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This Ukrainian family was on vacation as Russia invaded. They still haven't been home a year later

From left, Oleksandr Seruii, his wife Iryna Seruii, and his daughter Maria Seruii From left, Oleksandr Seruii, his wife Iryna Seruii, and his daughter Maria Seruii

It was a cold day in Poland last February, but Oleksandr Seruii was feeling warm as he hugged his wife and daughter for the first time in three years.

Seruii reunited with his family on Feb. 20 last year, four days before war erupted in his home country of Ukraine.

He went to the airport to pick up his wife, Iryna Seruii, and daughter, Maria Seruii, who brought only small suitcases, as they were supposed to go back to their country after a one-week visit to Poland.

“I had the feeling that something was going to happen,” Oleksandr told “I never thought that everything was going to change very fast.”

Soon the family learned that their city, Khmelnicki, had been invaded.

“It was early in the morning that my mother called me and said the city is under attack,” Iryna told

Feb. 24 marked one year since Russia invaded Ukraine.

According to a report from the Office of the United Nations High Commissioner for Human Rights , Russia’s war in Ukraine has caused more than 8,000 civilian deaths and more than 13,000 injuries. More than 13 million people have been displaced.

Millions of Ukrainians have fled their country for safety. The federal government reports that more than 167,000 Ukrainians arrived in Canada as of Feb. 19. 

At around this time last year, the self-employed Oleksandr, who was working as a plumber in Poland, had to decide whether to stay in Poland or take the family back to Ukraine. None of the options were going to work for the family because Iryna and Maria’s visas were about to expire, and at the same time war was getting worse in Ukraine.

After six months of uncertainty, the family decided to choose a third option: coming to Canada.

The family arrived in Canada in June and settled in Regina.

Communities in Regina warmly welcome newcomers from Ukraine, helping them to settle and learn about Canada.

“This is significant that this all took place the day a year ago that Russia invaded Ukraine,” said Charlene Lutzer, a member of Friends of Newcomers – a group that organized a commemoration ceremony at her place on Feb. 24 for the Ukraine war anniversary.

“We are glad that you are here. You cannot go back as long as we are alive,” she told newcomers, laughing.

Lutzer has been knitting blankets and giving them to newcomers in Regina as a welcoming gift. She has given 50 of the blankets to newcomers from different countries.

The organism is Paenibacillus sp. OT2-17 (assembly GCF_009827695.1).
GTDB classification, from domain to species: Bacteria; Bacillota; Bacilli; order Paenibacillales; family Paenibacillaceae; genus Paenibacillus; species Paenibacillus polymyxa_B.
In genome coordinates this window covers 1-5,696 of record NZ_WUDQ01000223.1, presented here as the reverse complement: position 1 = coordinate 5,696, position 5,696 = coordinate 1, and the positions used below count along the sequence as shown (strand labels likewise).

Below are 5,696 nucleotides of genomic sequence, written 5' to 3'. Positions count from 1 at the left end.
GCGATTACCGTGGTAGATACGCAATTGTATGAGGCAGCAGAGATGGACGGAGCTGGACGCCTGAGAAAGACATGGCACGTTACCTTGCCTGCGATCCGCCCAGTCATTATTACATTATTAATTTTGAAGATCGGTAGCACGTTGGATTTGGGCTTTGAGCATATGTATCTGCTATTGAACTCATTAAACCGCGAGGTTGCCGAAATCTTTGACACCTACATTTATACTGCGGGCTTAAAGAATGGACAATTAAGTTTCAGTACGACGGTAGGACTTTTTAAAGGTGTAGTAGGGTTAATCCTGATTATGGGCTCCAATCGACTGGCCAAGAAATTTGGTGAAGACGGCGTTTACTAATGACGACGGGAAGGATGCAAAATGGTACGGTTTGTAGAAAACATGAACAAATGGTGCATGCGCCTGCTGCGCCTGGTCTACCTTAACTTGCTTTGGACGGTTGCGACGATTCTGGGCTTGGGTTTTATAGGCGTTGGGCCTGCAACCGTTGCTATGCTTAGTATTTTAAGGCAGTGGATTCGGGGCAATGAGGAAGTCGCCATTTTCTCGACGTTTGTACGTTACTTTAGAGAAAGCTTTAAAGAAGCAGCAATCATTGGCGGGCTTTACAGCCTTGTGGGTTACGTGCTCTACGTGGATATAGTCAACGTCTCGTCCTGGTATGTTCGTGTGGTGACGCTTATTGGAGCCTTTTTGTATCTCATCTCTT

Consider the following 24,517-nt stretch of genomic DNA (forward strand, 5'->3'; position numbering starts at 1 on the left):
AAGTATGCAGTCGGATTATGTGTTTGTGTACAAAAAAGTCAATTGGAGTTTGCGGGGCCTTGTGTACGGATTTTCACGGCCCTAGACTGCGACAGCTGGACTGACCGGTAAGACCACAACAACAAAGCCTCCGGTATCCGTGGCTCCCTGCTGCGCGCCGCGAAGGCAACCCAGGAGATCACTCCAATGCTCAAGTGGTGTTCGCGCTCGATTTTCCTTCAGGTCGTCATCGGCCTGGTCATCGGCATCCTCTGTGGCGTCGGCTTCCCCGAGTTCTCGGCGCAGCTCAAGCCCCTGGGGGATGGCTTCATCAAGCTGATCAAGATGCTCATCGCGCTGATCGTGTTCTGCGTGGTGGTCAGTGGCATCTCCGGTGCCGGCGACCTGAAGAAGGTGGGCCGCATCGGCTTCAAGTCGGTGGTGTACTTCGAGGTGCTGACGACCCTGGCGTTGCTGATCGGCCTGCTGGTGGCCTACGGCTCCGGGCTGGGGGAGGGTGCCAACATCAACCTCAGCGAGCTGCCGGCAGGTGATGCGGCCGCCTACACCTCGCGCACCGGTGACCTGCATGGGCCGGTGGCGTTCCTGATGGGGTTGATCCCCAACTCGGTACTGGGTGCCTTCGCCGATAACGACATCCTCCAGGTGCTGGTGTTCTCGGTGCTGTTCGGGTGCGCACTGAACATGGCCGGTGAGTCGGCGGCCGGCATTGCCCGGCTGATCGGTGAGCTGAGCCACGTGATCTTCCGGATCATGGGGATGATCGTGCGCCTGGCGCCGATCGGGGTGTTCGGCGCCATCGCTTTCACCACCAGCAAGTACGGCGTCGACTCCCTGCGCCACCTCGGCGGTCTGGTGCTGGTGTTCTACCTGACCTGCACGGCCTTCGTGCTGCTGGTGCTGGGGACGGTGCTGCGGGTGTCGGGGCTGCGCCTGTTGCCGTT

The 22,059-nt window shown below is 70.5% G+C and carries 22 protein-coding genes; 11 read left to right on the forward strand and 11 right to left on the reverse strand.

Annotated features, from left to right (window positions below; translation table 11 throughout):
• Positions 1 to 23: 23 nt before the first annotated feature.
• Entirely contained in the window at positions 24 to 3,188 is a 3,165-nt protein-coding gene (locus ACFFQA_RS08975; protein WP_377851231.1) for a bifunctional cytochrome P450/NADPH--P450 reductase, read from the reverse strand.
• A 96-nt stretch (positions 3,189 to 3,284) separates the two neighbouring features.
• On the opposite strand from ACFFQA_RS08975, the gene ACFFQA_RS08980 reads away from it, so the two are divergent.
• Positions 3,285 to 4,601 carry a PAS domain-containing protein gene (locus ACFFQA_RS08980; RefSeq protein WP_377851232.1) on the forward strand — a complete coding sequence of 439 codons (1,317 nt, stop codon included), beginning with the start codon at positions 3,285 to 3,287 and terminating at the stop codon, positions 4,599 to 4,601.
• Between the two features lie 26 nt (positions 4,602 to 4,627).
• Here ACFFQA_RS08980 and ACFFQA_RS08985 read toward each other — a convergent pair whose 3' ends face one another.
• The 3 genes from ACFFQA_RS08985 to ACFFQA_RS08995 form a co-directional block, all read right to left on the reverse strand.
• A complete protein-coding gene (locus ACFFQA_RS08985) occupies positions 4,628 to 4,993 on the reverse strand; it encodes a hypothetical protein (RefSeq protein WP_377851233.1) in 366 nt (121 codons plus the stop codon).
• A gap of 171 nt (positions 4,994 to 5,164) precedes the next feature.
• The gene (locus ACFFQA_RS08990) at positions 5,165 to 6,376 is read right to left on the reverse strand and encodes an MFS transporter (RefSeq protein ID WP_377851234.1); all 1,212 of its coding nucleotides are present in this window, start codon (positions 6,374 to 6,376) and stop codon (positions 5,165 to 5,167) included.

“I love doing that," she said, likening it to "putting my arms around them. When I can’t do it, they can put my blanket around them.”

Although the Seruiis are happy that at least they are safe, they are worried about their loved ones who remained in Ukraine.

“I am really worried about my mother and other family members who are still in Ukraine,” said Iryna. “I am in contact with them. They say there is no guarantee (of) what will happen in the next hours.”

“We don't know what has happened to our home there [in Khmelnicki]. I spoke with my neighbour today, she said everything is OK, but later I learned that the city is again under attack,” added Iryna.

For 17-year-old Maria Seruii, Canada is a “wonderful” place to live in, but she is not feeling comfortable as her friends and school classmates are struggling in Ukraine.

“Everyone is praying that war finishes in Ukraine and the country embraces peace,” said Maria.

As a 12th-grade student, Maria tries to help people in Ukraine who struggle financially.

“Sometimes my friends and I make cakes and sell them to students in our school and then we send the money to Ukraine to help people there. Once I sent $300,” added Maria.

Maria has been quite lucky that she neither saw the war nor heard the sounds, but she listens to her friends’ stories from Ukraine every day.

“I haven’t heard the sound of rockets and bombs going off, but my friends are describing it. It is really heartbreaking… It was really scary,” recalled Maria. “A lot of my friends woke up with rocket sounds. They panicked and were shocked.”

The family is not sure when they will be able to return to Ukraine, but they hope to.

“We want to go back if there is no war. There is our home and our country. We can’t replace it. Our relatives and friends are there,” said Maria. 

Reporting for this story was paid for through The Afghan Journalists in Residence Project funded by Meta. Top Stories

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